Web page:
"An elderly man has fainted in the Shanghai Botanic Garden on Longwu Road."A few minutes later the ambulance reaches the Shanghai No. 8 People's Hospital. The driver, Liu and the stretch-bearer carry the elderly man into the emergency room and the hospital doctors take over.
It is 9:35am and the Shanghai Medical Emergency Center in Yishan Road receives an emergency call.
Like soldiers racing across a battlefield, the team - a doctor, a driver and a stretcher bearer - runs to the ambulance which speeds onto the road, siren blaring.
Twelve minutes later the ambulance is being led through the gardens by the garden's tourist car. Dr Liu Tao has made sure his equipment is ready during the seven-kilometer journey.
The second the ambulance pulls up the team jumps out and the doctor runs toward the victim, an elderly man sitting on a bench and surrounded now by a crowd of onlookers.
One of the crowd tells the doctor that the man came to the park by himself, fainted and fell on the ground a few minutes beforehand. He has now regained consciousness.
Dr Liu first checks the man's head and urges him to stay still and quiet as he asks him about his health and whether or not he has pain anywhere in his body.
Dr Liu decides that the man must be taken to hospital immediately and with the driver and his assistant they put the man onto a stretcher and into the ambulance.
As the ambulance begins driving out of the gardens 10 minutes later, some of the crowd wave and smile. Inside Dr Liu is checking the man's heartbeat, blood pressure and administering a saline drip.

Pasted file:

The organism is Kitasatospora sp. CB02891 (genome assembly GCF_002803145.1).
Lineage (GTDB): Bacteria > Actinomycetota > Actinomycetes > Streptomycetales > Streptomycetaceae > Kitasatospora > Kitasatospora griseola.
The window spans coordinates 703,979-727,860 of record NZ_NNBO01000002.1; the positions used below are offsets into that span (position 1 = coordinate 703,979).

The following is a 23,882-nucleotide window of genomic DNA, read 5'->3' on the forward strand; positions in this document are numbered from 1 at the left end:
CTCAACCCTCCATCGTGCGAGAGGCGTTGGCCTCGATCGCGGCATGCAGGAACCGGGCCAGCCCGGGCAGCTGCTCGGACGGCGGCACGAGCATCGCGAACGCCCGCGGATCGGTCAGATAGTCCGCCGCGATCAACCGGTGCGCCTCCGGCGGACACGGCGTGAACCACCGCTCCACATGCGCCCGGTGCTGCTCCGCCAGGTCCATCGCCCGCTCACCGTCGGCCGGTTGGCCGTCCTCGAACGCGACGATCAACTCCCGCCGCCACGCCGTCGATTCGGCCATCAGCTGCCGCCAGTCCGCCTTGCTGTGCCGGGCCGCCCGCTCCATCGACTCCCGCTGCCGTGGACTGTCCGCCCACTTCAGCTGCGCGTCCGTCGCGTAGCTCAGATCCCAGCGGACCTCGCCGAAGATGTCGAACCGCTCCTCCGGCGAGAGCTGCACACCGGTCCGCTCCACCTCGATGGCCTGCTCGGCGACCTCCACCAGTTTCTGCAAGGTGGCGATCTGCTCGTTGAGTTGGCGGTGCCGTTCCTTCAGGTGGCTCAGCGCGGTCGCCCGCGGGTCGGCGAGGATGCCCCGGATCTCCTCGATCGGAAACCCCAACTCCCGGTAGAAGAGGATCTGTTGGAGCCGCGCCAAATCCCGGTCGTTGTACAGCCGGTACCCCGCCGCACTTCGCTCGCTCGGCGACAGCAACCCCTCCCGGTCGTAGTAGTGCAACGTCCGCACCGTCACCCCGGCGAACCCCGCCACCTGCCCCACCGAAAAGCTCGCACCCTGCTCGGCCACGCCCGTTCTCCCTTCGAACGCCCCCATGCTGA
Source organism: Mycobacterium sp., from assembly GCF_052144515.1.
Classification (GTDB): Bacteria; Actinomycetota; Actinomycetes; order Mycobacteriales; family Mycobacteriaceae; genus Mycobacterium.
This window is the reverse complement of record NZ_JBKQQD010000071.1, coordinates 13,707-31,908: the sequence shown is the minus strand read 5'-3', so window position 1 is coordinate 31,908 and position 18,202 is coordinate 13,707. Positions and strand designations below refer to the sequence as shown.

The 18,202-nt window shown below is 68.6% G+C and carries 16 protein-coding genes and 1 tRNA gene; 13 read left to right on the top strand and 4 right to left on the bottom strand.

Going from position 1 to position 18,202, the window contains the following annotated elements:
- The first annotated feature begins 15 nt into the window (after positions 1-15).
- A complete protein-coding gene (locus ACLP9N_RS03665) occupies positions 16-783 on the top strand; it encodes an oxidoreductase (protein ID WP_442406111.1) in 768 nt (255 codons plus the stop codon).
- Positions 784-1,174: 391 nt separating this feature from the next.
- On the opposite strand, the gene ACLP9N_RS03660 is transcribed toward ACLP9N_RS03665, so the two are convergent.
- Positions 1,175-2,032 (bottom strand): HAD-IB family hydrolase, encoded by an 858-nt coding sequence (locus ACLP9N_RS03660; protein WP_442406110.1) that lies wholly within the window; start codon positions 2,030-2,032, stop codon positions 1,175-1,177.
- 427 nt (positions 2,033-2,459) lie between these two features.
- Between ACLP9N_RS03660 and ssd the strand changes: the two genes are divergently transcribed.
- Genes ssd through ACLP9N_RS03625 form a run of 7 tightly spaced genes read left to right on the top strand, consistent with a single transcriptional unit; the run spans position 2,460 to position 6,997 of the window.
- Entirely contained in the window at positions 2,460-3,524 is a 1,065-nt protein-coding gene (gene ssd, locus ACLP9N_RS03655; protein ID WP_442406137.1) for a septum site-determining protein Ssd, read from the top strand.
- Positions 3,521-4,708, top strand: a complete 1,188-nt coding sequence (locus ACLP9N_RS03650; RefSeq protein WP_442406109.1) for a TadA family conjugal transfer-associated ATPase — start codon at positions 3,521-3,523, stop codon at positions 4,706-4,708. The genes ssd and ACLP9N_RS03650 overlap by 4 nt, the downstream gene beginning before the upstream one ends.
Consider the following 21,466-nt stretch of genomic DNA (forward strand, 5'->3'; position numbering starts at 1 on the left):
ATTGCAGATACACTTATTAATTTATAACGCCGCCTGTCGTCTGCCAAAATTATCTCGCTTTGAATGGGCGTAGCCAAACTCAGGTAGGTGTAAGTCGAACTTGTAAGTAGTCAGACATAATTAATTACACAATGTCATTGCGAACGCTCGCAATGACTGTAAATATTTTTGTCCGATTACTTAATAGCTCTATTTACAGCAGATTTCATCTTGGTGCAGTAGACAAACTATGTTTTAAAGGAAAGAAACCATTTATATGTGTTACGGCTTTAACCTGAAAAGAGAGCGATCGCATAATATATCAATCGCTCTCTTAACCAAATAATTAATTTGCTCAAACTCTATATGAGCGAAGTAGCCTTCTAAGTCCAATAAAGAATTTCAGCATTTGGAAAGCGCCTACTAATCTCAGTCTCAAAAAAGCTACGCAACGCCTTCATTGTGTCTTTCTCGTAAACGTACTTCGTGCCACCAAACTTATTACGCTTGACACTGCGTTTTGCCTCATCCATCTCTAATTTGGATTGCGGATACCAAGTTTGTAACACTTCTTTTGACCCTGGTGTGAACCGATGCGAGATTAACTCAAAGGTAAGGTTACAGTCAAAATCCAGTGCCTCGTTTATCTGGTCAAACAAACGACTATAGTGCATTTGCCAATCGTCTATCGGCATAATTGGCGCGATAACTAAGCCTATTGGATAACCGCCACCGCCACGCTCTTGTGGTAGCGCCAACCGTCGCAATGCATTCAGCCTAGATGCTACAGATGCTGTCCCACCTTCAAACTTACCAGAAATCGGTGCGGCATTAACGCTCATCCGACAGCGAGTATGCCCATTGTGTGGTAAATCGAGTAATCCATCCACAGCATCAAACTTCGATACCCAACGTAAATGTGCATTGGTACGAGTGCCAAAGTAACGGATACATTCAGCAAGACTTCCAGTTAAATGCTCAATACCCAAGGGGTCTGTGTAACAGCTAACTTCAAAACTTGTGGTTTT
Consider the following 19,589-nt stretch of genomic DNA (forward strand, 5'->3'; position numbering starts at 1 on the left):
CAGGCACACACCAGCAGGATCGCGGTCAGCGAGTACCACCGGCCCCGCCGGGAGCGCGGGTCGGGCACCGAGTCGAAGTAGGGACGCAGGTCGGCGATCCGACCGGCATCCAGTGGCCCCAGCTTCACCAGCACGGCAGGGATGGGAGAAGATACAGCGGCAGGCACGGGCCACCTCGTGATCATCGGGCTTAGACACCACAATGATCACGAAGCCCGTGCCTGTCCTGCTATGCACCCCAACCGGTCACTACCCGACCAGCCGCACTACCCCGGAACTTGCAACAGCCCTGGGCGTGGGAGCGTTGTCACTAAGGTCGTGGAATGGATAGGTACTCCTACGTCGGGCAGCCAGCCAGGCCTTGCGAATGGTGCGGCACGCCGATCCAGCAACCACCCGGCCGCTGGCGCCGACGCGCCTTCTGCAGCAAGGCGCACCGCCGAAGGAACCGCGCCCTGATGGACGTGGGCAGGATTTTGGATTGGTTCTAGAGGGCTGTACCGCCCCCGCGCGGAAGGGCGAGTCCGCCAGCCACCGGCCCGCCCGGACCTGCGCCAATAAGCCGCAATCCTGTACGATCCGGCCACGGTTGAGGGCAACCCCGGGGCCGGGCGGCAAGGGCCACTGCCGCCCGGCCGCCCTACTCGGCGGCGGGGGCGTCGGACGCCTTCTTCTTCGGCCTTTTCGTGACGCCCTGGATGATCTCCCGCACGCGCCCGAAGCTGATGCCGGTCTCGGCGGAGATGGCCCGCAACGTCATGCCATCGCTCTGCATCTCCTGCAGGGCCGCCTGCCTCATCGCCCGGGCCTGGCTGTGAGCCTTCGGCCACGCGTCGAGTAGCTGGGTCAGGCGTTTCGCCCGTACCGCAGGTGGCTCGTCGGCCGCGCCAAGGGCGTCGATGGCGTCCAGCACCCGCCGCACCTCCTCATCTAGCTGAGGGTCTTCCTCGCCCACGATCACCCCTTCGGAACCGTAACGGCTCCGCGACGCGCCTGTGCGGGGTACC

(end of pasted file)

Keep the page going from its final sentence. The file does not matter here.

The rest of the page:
The ambulance is racing through the crowded streets again, siren sounding, heading this time to the nearest hospital.
Dr Liu continues examining the patient asking him his medical history. The man is weak and can only manage mono-syllabic answers.
After a few minutes Dr Liu relaxes. While his patient is now stable, heartbeat, blood pressure and respiration in order, the doctor himself is feeling the heat and wipes his face which is now covered in perspiration.
"I am confident that the patient will be fine," Dr Liu says. "My biggest sense of achievement is when a patient recovers after I treat him or her."
The 32-year-old doctor has worked on ambulances for the past 10 years after graduating from a local medical school. It's a job with enormous pressures.
"Time means life. An emergency doctor in an ambulance has to make the diagnosis in a very short time and all by himself. Good judgment and quick reflexes are very important," he said. "The job is physically demanding and challenging."
It is the third emergency case for the doctor today. He usually deals with more than 10 cases over 12 hours.
As a first-aid doctor, Liu works continuously for 12 hours every day he is on duty.
"Our work doesn't have a regular schedule as it depends entirely on emergencies," the doctor said.
"We don't have time to sit down to enjoy a peaceful meal. Lunch is always interrupted three or four times as we have to run out whenever a call comes in. Most ambulance doctors have stomach ache and some even suffer anxiety attacks and have nervous breakdowns.
"The pressure makes me nervous all the time. I even sometimes mistake my home telephone's ring for the ambulance's alarm and often dream I hear the siren when I am fast asleep," he said.
In addition to the immense pressures of life and death working, ambulance doctors also have other burdens - families of patients often vent their anger on the doctors.
"They blame us for arriving late and accuse us of ignoring the patient's life," Liu said. "We understand their worry and the anxiety they experience waiting for an ambulance. We try our best to get to the patient as soon as possible."
Editor: canton my